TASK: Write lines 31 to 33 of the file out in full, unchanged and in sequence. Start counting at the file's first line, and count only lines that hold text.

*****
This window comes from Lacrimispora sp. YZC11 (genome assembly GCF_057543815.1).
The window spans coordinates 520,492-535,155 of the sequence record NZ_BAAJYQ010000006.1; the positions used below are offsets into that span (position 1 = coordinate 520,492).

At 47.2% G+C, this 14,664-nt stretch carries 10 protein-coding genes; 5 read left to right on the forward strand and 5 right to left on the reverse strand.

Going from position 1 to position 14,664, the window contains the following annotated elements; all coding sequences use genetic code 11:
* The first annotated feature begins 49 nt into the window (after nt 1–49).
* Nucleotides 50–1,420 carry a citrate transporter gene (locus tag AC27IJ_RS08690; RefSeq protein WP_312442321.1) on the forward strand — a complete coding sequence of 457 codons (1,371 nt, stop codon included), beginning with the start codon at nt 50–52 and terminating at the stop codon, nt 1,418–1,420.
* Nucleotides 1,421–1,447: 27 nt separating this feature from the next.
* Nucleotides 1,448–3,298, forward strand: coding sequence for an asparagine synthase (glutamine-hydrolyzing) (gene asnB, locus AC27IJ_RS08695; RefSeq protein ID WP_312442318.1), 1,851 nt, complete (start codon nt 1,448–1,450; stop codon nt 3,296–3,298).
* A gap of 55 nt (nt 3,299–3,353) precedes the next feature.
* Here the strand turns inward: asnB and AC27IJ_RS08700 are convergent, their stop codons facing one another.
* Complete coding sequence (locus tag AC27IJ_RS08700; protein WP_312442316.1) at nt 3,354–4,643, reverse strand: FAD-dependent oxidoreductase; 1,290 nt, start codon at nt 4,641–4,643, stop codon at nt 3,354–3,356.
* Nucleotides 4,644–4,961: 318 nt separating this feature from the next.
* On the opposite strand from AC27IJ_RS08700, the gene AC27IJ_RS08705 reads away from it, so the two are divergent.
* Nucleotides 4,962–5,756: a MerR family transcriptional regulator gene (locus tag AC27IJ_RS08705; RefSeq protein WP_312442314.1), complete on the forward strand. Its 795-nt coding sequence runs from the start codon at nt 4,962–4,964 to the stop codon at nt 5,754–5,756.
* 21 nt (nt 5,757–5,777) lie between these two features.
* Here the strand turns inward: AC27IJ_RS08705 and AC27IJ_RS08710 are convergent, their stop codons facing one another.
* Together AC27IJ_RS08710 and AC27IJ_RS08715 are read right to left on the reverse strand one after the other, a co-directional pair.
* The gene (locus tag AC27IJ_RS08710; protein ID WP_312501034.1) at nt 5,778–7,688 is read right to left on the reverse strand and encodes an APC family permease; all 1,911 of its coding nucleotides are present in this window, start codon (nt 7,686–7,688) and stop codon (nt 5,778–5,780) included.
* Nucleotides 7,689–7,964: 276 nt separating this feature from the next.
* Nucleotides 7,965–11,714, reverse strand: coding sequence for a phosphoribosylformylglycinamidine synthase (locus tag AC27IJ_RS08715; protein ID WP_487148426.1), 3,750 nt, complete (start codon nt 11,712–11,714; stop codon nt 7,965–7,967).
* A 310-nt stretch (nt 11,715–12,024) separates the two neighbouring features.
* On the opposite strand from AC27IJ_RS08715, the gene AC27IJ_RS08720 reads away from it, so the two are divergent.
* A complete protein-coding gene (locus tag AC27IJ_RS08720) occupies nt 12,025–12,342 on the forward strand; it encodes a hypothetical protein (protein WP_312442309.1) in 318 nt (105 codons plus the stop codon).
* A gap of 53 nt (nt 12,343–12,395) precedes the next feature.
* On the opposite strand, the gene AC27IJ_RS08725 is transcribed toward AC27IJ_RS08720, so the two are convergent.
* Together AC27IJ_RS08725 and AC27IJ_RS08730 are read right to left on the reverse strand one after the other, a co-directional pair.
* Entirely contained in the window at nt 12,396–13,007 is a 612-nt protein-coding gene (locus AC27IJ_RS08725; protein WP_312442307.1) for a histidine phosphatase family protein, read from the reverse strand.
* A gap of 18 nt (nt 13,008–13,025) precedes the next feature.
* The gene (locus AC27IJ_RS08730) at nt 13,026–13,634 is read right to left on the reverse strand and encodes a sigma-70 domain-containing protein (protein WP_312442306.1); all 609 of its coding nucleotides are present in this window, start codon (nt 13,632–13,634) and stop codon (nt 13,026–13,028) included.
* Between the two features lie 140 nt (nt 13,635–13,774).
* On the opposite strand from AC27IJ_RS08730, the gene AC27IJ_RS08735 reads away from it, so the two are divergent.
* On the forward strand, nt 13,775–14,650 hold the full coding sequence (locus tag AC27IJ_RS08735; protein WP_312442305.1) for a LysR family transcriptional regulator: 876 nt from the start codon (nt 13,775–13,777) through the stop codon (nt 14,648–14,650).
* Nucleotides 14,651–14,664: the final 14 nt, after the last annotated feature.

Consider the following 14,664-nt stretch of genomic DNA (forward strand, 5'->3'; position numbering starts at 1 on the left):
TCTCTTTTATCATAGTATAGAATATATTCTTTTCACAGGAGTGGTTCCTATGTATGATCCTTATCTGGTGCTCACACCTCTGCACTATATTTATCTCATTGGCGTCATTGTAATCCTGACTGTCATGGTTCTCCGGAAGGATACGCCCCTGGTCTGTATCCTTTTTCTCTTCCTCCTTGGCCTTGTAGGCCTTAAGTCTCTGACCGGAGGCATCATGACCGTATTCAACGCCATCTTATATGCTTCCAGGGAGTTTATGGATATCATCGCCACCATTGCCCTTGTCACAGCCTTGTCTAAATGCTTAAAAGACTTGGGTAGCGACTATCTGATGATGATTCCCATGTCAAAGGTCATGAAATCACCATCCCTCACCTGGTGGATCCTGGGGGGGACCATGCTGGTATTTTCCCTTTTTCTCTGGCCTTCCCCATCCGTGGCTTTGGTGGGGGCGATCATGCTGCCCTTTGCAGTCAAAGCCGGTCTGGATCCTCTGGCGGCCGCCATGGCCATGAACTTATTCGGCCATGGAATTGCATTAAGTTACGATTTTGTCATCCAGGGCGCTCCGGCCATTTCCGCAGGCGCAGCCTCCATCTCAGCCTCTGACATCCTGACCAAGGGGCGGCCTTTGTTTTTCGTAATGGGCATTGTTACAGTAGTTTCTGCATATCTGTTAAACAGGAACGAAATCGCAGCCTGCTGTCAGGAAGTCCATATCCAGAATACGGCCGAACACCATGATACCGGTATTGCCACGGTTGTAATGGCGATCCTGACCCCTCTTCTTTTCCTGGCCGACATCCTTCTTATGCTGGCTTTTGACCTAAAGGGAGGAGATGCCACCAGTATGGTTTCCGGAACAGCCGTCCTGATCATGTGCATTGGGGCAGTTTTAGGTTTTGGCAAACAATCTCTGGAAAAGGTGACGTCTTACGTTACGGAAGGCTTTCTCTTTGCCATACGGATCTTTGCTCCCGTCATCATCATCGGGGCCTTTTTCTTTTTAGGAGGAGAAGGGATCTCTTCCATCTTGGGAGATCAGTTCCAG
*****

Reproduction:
* On the opposite strand from AC27IJ_RS08730, the gene AC27IJ_RS08735 reads away from it, so the two are divergent.
* On the forward strand, nt 13,775–14,650 hold the full coding sequence (locus tag AC27IJ_RS08735; protein WP_312442305.1) for a LysR family transcriptional regulator: 876 nt from the start codon (nt 13,775–13,777) through the stop codon (nt 14,648–14,650).
* Nucleotides 14,651–14,664: the final 14 nt, after the last annotated feature.